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OSHA News Release
Region 1

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Region 1 News Release: 07-292-BOS/ BOS 2007-049
Feb. 27, 2007
Contact: Ted Fitzgerald
Phone: (617) 565-2074

Dixie's Leominster, Mass. Plant Earns Prestigious Workplace Safety and Health "Star" from U.S. Labor Department's OSHA

LEOMINSTER, Mass. -- Dixie Consumer Products' Leominster, Mass., manufacturing plant has earned membership in the prestigious "Star" Voluntary Protection Programs (VPP) of the U.S. Department of Labor's Occupational Safety and Health Administration (OSHA).

The Voluntary Protection Programs recognize worksites committed to effective employee protection beyond the requirements of OSHA standards and encourage cooperative relationships among labor, management, unions and government. The Leominster plant's "Star" designation came after an OSHA team's on-site review of its application and safety and health programs, interviews with employees and a complete tour of the worksite.

"Our review found the Leominster plant's safety and health management system to be consistent with the high quality expected of VPP participants while its illness and injury rates remain well below the industry average," said Marthe Kent, OSHA's regional administrator for New England. "Employees and management at this workplace have reason to be proud of their joint effort to enhance employee safety and health."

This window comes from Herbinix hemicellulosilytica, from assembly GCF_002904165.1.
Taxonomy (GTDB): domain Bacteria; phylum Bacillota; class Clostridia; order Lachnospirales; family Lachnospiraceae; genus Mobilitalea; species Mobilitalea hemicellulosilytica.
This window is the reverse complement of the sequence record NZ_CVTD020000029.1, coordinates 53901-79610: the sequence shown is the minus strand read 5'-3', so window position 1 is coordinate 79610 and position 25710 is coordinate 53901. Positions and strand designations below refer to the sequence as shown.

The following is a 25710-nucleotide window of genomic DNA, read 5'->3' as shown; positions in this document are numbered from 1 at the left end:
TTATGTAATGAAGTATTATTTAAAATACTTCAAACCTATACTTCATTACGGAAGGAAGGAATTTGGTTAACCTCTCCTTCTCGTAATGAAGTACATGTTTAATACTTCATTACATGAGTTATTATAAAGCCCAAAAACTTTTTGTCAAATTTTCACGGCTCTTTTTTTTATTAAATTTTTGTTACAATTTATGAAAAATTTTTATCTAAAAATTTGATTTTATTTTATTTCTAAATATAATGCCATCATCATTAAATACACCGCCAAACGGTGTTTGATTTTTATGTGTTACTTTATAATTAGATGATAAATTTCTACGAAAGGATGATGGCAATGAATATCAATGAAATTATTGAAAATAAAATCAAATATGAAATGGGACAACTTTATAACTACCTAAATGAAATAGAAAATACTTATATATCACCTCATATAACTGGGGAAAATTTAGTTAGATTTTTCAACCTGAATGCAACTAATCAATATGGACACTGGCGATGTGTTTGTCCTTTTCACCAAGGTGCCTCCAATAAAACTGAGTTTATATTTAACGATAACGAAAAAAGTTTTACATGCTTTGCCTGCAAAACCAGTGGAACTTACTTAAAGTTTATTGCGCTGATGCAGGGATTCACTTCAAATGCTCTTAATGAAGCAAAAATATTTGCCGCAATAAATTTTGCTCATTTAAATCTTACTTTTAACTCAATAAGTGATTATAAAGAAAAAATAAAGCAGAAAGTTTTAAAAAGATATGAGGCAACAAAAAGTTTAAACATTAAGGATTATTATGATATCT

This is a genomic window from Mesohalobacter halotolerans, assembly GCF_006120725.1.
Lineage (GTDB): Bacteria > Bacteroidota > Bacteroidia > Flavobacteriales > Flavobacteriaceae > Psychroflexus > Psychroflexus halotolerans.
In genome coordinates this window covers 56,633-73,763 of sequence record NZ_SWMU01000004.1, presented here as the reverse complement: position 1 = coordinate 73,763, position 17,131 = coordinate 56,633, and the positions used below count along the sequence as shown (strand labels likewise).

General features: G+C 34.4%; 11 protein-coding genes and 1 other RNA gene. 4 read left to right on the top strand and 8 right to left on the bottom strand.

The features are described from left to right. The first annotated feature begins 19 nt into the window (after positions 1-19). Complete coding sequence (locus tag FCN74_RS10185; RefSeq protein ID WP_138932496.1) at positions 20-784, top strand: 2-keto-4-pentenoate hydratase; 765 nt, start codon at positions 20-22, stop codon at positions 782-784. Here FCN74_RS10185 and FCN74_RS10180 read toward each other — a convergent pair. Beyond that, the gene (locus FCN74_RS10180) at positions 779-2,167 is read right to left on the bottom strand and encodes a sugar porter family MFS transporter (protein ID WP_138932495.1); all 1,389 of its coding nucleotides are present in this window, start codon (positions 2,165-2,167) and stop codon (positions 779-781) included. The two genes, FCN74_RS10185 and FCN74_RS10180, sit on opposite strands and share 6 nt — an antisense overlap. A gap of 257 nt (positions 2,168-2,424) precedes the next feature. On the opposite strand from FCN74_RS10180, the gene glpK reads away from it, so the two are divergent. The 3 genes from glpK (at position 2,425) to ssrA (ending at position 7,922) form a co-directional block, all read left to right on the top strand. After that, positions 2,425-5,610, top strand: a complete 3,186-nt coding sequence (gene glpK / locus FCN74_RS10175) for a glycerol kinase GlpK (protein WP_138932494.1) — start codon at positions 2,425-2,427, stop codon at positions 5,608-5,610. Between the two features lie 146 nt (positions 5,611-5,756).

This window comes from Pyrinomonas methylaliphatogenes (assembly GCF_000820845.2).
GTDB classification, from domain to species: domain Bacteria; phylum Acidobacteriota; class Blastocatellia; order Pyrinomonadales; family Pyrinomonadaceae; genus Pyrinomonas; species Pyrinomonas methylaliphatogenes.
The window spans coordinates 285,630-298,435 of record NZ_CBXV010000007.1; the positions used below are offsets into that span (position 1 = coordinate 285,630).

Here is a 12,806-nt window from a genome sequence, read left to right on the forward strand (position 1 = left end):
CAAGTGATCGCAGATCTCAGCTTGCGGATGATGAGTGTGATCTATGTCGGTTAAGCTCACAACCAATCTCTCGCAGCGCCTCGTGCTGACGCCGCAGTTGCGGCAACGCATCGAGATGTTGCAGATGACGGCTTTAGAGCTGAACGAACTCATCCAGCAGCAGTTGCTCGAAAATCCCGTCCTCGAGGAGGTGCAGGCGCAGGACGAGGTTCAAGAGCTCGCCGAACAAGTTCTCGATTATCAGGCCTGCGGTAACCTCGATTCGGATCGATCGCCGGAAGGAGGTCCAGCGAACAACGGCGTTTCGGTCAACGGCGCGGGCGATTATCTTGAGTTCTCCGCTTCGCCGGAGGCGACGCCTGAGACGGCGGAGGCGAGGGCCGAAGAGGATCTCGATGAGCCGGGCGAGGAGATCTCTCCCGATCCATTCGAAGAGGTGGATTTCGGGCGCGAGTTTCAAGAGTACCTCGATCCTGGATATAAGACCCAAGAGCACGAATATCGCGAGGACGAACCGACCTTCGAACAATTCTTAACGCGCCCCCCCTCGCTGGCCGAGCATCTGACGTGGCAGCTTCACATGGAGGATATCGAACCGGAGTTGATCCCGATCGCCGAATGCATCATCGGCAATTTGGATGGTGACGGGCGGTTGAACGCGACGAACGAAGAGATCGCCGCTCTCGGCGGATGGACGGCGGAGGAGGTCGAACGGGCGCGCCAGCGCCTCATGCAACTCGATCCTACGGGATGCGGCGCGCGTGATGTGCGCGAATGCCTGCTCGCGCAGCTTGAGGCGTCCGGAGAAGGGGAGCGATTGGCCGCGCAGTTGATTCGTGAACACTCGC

The Leominster plant employs 245 people and manufactures a variety of consumer products, including plastic cutlery and drinking straws. The facility now joins an elite corps of more than 1,600 worksites in 280 industries nationwide that have earned entry into the VPP.

Through the VPP, employers and employees have experienced significant decreases in fatalities, injuries and illnesses; associated cost reductions including lowered workers' compensation expenses; positive changes in company culture and attitudes toward safety and health and average injury rates 50 percent lower than other companies in their industry. VPP membership is open to deserving employers in any industry.

Requirements include a high degree of management support for and employee involvement in job health and safety; a high-quality worksite hazard analysis; prevention and control programs and comprehensive safety and health training for all employees. Each of these elements must be effective, in place and in operation for at least one year before a company can apply to join the program. More information is available from the VPP manager in OSHA's regional office in Boston at (617) 565-9890.

Under the Occupational Safety and Health Act of 1970, employers are responsible for providing a safe and healthful workplace for their employees. OSHA's role is to assure the safety and health of America's working men and women by setting and enforcing standards; providing training, outreach and education; establishing partnerships; and encouraging continual process improvement in workplace safety and health. For more information, visit


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